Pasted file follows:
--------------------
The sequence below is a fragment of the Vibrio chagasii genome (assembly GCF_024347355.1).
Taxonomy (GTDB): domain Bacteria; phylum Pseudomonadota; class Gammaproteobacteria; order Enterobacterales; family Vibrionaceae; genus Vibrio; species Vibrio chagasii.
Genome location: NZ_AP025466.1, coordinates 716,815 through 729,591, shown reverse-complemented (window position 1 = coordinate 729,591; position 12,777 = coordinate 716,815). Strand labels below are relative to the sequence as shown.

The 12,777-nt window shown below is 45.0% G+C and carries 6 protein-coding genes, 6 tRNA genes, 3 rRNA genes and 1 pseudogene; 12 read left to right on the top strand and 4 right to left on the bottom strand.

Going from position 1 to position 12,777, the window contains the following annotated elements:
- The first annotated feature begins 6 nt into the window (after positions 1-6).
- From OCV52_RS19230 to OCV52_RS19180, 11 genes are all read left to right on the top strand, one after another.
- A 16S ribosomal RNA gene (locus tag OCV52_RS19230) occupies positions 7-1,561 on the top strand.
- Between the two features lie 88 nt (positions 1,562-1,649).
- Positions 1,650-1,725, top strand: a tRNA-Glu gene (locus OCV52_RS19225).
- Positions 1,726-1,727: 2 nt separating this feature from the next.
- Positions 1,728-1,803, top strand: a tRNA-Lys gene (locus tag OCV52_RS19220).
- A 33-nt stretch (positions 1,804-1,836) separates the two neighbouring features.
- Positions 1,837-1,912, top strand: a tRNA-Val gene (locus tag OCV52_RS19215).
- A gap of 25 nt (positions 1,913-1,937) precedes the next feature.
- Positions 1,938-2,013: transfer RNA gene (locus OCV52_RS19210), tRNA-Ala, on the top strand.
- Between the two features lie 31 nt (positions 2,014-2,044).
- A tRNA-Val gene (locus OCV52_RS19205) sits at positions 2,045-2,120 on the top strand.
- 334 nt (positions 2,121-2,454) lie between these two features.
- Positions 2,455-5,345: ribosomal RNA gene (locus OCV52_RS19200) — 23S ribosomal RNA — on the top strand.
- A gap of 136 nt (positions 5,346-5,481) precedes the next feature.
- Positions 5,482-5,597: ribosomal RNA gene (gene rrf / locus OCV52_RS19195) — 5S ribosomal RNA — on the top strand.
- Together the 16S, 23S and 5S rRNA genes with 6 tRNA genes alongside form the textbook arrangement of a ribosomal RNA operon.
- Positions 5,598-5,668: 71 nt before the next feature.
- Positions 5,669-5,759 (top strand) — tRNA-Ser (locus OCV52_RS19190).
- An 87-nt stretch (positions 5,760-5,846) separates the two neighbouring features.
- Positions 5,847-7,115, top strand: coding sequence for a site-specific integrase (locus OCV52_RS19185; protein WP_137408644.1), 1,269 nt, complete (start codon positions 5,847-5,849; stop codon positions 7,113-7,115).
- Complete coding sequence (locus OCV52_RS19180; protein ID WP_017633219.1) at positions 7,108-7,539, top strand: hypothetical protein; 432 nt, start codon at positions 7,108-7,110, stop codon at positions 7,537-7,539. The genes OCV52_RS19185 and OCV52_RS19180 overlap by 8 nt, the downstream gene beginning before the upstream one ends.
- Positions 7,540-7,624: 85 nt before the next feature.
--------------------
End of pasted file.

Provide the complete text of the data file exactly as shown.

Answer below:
The sequence below is a fragment of the Vibrio chagasii genome (assembly GCF_024347355.1).
Taxonomy (GTDB): domain Bacteria; phylum Pseudomonadota; class Gammaproteobacteria; order Enterobacterales; family Vibrionaceae; genus Vibrio; species Vibrio chagasii.
Genome location: NZ_AP025466.1, coordinates 716,815 through 729,591, shown reverse-complemented (window position 1 = coordinate 729,591; position 12,777 = coordinate 716,815). Strand labels below are relative to the sequence as shown.

The 12,777-nt window shown below is 45.0% G+C and carries 6 protein-coding genes, 6 tRNA genes, 3 rRNA genes and 1 pseudogene; 12 read left to right on the top strand and 4 right to left on the bottom strand.

Going from position 1 to position 12,777, the window contains the following annotated elements:
- The first annotated feature begins 6 nt into the window (after positions 1-6).
- From OCV52_RS19230 to OCV52_RS19180, 11 genes are all read left to right on the top strand, one after another.
- A 16S ribosomal RNA gene (locus tag OCV52_RS19230) occupies positions 7-1,561 on the top strand.
- Between the two features lie 88 nt (positions 1,562-1,649).
- Positions 1,650-1,725, top strand: a tRNA-Glu gene (locus OCV52_RS19225).
- Positions 1,726-1,727: 2 nt separating this feature from the next.
- Positions 1,728-1,803, top strand: a tRNA-Lys gene (locus tag OCV52_RS19220).
- A 33-nt stretch (positions 1,804-1,836) separates the two neighbouring features.
- Positions 1,837-1,912, top strand: a tRNA-Val gene (locus tag OCV52_RS19215).
- A gap of 25 nt (positions 1,913-1,937) precedes the next feature.
- Positions 1,938-2,013: transfer RNA gene (locus OCV52_RS19210), tRNA-Ala, on the top strand.
- Between the two features lie 31 nt (positions 2,014-2,044).
- A tRNA-Val gene (locus OCV52_RS19205) sits at positions 2,045-2,120 on the top strand.
- 334 nt (positions 2,121-2,454) lie between these two features.
- Positions 2,455-5,345: ribosomal RNA gene (locus OCV52_RS19200) — 23S ribosomal RNA — on the top strand.
- A gap of 136 nt (positions 5,346-5,481) precedes the next feature.
- Positions 5,482-5,597: ribosomal RNA gene (gene rrf / locus OCV52_RS19195) — 5S ribosomal RNA — on the top strand.
- Together the 16S, 23S and 5S rRNA genes with 6 tRNA genes alongside form the textbook arrangement of a ribosomal RNA operon.
- Positions 5,598-5,668: 71 nt before the next feature.
- Positions 5,669-5,759 (top strand) — tRNA-Ser (locus OCV52_RS19190).
- An 87-nt stretch (positions 5,760-5,846) separates the two neighbouring features.
- Positions 5,847-7,115, top strand: coding sequence for a site-specific integrase (locus OCV52_RS19185; protein WP_137408644.1), 1,269 nt, complete (start codon positions 5,847-5,849; stop codon positions 7,113-7,115).
- Complete coding sequence (locus OCV52_RS19180; protein ID WP_017633219.1) at positions 7,108-7,539, top strand: hypothetical protein; 432 nt, start codon at positions 7,108-7,110, stop codon at positions 7,537-7,539. The genes OCV52_RS19185 and OCV52_RS19180 overlap by 8 nt, the downstream gene beginning before the upstream one ends.
- Positions 7,540-7,624: 85 nt before the next feature.